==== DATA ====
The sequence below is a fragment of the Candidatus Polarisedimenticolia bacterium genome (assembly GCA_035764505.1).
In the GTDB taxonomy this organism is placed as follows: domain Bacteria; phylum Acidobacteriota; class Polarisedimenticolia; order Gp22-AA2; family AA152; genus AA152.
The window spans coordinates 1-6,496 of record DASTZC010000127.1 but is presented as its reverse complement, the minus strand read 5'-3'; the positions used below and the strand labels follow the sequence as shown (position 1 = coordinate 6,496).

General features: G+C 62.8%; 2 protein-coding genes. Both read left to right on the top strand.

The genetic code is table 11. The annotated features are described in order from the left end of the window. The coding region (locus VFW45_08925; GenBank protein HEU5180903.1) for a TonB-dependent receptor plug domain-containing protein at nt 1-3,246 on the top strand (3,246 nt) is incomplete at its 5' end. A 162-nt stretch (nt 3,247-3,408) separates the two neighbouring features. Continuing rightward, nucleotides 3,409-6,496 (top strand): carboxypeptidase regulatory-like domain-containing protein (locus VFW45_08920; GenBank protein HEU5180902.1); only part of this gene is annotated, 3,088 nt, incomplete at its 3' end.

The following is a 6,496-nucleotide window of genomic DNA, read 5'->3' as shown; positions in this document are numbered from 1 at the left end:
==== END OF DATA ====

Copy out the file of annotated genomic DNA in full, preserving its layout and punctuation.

The sequence below is a fragment of the Candidatus Polarisedimenticolia bacterium genome (assembly GCA_035764505.1).
In the GTDB taxonomy this organism is placed as follows: domain Bacteria; phylum Acidobacteriota; class Polarisedimenticolia; order Gp22-AA2; family AA152; genus AA152.
The window spans coordinates 1-6,496 of record DASTZC010000127.1 but is presented as its reverse complement, the minus strand read 5'-3'; the positions used below and the strand labels follow the sequence as shown (position 1 = coordinate 6,496).

General features: G+C 62.8%; 2 protein-coding genes. Both read left to right on the top strand.

The genetic code is table 11. The annotated features are described in order from the left end of the window. The coding region (locus VFW45_08925; GenBank protein HEU5180903.1) for a TonB-dependent receptor plug domain-containing protein at nt 1-3,246 on the top strand (3,246 nt) is incomplete at its 5' end. A 162-nt stretch (nt 3,247-3,408) separates the two neighbouring features. Continuing rightward, nucleotides 3,409-6,496 (top strand): carboxypeptidase regulatory-like domain-containing protein (locus VFW45_08920; GenBank protein HEU5180902.1); only part of this gene is annotated, 3,088 nt, incomplete at its 3' end.

The following is a 6,496-nucleotide window of genomic DNA, read 5'->3' as shown; positions in this document are numbered from 1 at the left end: